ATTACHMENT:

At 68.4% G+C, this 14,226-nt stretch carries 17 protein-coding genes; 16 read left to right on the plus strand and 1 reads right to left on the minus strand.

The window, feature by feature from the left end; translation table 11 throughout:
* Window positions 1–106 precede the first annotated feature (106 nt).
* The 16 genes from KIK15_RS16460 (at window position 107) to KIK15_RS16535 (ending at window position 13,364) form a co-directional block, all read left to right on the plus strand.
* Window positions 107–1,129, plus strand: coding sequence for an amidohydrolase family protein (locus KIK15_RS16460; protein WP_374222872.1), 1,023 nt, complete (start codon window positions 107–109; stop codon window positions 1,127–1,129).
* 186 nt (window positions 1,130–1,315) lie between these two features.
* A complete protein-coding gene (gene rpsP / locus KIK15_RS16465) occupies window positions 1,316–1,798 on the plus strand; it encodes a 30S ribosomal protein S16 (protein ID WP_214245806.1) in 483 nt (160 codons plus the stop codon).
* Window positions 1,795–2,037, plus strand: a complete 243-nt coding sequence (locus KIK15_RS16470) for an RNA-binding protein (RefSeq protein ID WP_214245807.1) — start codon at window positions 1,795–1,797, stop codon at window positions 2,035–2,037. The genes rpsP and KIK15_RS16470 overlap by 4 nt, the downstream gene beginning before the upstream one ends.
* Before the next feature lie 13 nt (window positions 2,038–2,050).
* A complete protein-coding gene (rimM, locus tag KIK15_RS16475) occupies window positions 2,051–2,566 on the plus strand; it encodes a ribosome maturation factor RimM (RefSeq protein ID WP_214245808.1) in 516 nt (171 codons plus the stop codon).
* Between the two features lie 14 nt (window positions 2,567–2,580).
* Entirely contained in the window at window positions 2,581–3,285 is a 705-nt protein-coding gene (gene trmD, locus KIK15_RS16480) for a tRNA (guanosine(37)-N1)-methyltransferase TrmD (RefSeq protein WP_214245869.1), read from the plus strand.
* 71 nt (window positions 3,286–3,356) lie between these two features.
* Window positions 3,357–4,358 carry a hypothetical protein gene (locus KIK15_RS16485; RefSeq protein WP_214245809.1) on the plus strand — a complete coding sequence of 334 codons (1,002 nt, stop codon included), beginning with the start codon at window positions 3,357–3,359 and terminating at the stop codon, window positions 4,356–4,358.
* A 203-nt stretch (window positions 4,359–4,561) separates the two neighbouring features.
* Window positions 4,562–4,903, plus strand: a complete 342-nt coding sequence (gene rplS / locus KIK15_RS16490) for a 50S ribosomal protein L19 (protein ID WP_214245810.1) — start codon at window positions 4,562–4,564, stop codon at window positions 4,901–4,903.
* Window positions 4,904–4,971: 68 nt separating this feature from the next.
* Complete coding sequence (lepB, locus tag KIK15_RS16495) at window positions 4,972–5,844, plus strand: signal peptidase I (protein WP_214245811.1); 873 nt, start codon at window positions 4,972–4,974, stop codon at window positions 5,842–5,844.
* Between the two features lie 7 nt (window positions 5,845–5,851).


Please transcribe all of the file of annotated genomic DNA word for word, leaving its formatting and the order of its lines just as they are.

At 68.4% G+C, this 14,226-nt stretch carries 17 protein-coding genes; 16 read left to right on the plus strand and 1 reads right to left on the minus strand.

The window, feature by feature from the left end; translation table 11 throughout:
* Window positions 1–106 precede the first annotated feature (106 nt).
* The 16 genes from KIK15_RS16460 (at window position 107) to KIK15_RS16535 (ending at window position 13,364) form a co-directional block, all read left to right on the plus strand.
* Window positions 107–1,129, plus strand: coding sequence for an amidohydrolase family protein (locus KIK15_RS16460; protein WP_374222872.1), 1,023 nt, complete (start codon window positions 107–109; stop codon window positions 1,127–1,129).
* 186 nt (window positions 1,130–1,315) lie between these two features.
* A complete protein-coding gene (gene rpsP / locus KIK15_RS16465) occupies window positions 1,316–1,798 on the plus strand; it encodes a 30S ribosomal protein S16 (protein ID WP_214245806.1) in 483 nt (160 codons plus the stop codon).
* Window positions 1,795–2,037, plus strand: a complete 243-nt coding sequence (locus KIK15_RS16470) for an RNA-binding protein (RefSeq protein ID WP_214245807.1) — start codon at window positions 1,795–1,797, stop codon at window positions 2,035–2,037. The genes rpsP and KIK15_RS16470 overlap by 4 nt, the downstream gene beginning before the upstream one ends.
* Before the next feature lie 13 nt (window positions 2,038–2,050).
* A complete protein-coding gene (rimM, locus tag KIK15_RS16475) occupies window positions 2,051–2,566 on the plus strand; it encodes a ribosome maturation factor RimM (RefSeq protein ID WP_214245808.1) in 516 nt (171 codons plus the stop codon).
* Between the two features lie 14 nt (window positions 2,567–2,580).
* Entirely contained in the window at window positions 2,581–3,285 is a 705-nt protein-coding gene (gene trmD, locus KIK15_RS16480) for a tRNA (guanosine(37)-N1)-methyltransferase TrmD (RefSeq protein WP_214245869.1), read from the plus strand.
* 71 nt (window positions 3,286–3,356) lie between these two features.
* Window positions 3,357–4,358 carry a hypothetical protein gene (locus KIK15_RS16485; RefSeq protein WP_214245809.1) on the plus strand — a complete coding sequence of 334 codons (1,002 nt, stop codon included), beginning with the start codon at window positions 3,357–3,359 and terminating at the stop codon, window positions 4,356–4,358.
* A 203-nt stretch (window positions 4,359–4,561) separates the two neighbouring features.
* Window positions 4,562–4,903, plus strand: a complete 342-nt coding sequence (gene rplS / locus KIK15_RS16490) for a 50S ribosomal protein L19 (protein ID WP_214245810.1) — start codon at window positions 4,562–4,564, stop codon at window positions 4,901–4,903.
* Window positions 4,904–4,971: 68 nt separating this feature from the next.
* Complete coding sequence (lepB, locus tag KIK15_RS16495) at window positions 4,972–5,844, plus strand: signal peptidase I (protein WP_214245811.1); 873 nt, start codon at window positions 4,972–4,974, stop codon at window positions 5,842–5,844.
* Between the two features lie 7 nt (window positions 5,845–5,851).